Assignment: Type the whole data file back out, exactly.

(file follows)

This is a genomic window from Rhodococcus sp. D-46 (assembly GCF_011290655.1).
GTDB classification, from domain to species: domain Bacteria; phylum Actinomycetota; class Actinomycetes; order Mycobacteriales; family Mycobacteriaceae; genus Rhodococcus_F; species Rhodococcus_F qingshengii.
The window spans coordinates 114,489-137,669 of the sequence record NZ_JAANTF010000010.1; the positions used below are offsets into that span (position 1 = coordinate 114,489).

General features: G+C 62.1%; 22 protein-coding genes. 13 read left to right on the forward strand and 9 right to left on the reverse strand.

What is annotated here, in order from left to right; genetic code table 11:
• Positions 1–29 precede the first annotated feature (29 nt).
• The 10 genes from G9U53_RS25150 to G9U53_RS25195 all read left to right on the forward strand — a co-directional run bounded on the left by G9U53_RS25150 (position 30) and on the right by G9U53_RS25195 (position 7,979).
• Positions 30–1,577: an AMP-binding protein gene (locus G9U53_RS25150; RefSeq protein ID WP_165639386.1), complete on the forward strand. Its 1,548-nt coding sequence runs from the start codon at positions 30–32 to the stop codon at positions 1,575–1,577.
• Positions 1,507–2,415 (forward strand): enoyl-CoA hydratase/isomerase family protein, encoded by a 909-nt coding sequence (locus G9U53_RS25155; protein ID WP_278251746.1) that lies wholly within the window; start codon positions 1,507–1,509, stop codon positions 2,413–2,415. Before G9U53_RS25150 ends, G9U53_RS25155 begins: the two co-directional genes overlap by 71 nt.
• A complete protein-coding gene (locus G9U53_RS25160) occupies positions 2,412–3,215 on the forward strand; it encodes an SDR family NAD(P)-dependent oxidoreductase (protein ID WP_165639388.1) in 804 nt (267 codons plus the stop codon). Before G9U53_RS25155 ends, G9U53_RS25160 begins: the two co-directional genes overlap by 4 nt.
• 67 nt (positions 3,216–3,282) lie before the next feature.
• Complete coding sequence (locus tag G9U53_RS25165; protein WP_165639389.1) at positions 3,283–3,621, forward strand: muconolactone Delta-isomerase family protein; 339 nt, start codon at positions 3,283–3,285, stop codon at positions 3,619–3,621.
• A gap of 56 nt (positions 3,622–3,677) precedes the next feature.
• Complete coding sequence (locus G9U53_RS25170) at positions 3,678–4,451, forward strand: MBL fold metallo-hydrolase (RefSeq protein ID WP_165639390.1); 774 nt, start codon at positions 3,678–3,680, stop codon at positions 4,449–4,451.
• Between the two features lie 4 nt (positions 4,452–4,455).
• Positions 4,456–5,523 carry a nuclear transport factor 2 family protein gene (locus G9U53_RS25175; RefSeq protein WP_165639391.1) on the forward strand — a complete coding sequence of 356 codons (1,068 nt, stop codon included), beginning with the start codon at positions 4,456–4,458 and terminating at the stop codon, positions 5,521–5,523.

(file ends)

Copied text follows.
This is a genomic window from Rhodococcus sp. D-46 (assembly GCF_011290655.1).
GTDB classification, from domain to species: domain Bacteria; phylum Actinomycetota; class Actinomycetes; order Mycobacteriales; family Mycobacteriaceae; genus Rhodococcus_F; species Rhodococcus_F qingshengii.
The window spans coordinates 114,489-137,669 of the sequence record NZ_JAANTF010000010.1; the positions used below are offsets into that span (position 1 = coordinate 114,489).

General features: G+C 62.1%; 22 protein-coding genes. 13 read left to right on the forward strand and 9 right to left on the reverse strand.

What is annotated here, in order from left to right; genetic code table 11:
• Positions 1–29 precede the first annotated feature (29 nt).
• The 10 genes from G9U53_RS25150 to G9U53_RS25195 all read left to right on the forward strand — a co-directional run bounded on the left by G9U53_RS25150 (position 30) and on the right by G9U53_RS25195 (position 7,979).
• Positions 30–1,577: an AMP-binding protein gene (locus G9U53_RS25150; RefSeq protein ID WP_165639386.1), complete on the forward strand. Its 1,548-nt coding sequence runs from the start codon at positions 30–32 to the stop codon at positions 1,575–1,577.
• Positions 1,507–2,415 (forward strand): enoyl-CoA hydratase/isomerase family protein, encoded by a 909-nt coding sequence (locus G9U53_RS25155; protein ID WP_278251746.1) that lies wholly within the window; start codon positions 1,507–1,509, stop codon positions 2,413–2,415. Before G9U53_RS25150 ends, G9U53_RS25155 begins: the two co-directional genes overlap by 71 nt.
• A complete protein-coding gene (locus G9U53_RS25160) occupies positions 2,412–3,215 on the forward strand; it encodes an SDR family NAD(P)-dependent oxidoreductase (protein ID WP_165639388.1) in 804 nt (267 codons plus the stop codon). Before G9U53_RS25155 ends, G9U53_RS25160 begins: the two co-directional genes overlap by 4 nt.
• 67 nt (positions 3,216–3,282) lie before the next feature.
• Complete coding sequence (locus tag G9U53_RS25165; protein WP_165639389.1) at positions 3,283–3,621, forward strand: muconolactone Delta-isomerase family protein; 339 nt, start codon at positions 3,283–3,285, stop codon at positions 3,619–3,621.
• A gap of 56 nt (positions 3,622–3,677) precedes the next feature.
• Complete coding sequence (locus G9U53_RS25170) at positions 3,678–4,451, forward strand: MBL fold metallo-hydrolase (RefSeq protein ID WP_165639390.1); 774 nt, start codon at positions 3,678–3,680, stop codon at positions 4,449–4,451.
• Between the two features lie 4 nt (positions 4,452–4,455).
• Positions 4,456–5,523 carry a nuclear transport factor 2 family protein gene (locus G9U53_RS25175; RefSeq protein WP_165639391.1) on the forward strand — a complete coding sequence of 356 codons (1,068 nt, stop codon included), beginning with the start codon at positions 4,456–4,458 and terminating at the stop codon, positions 5,521–5,523.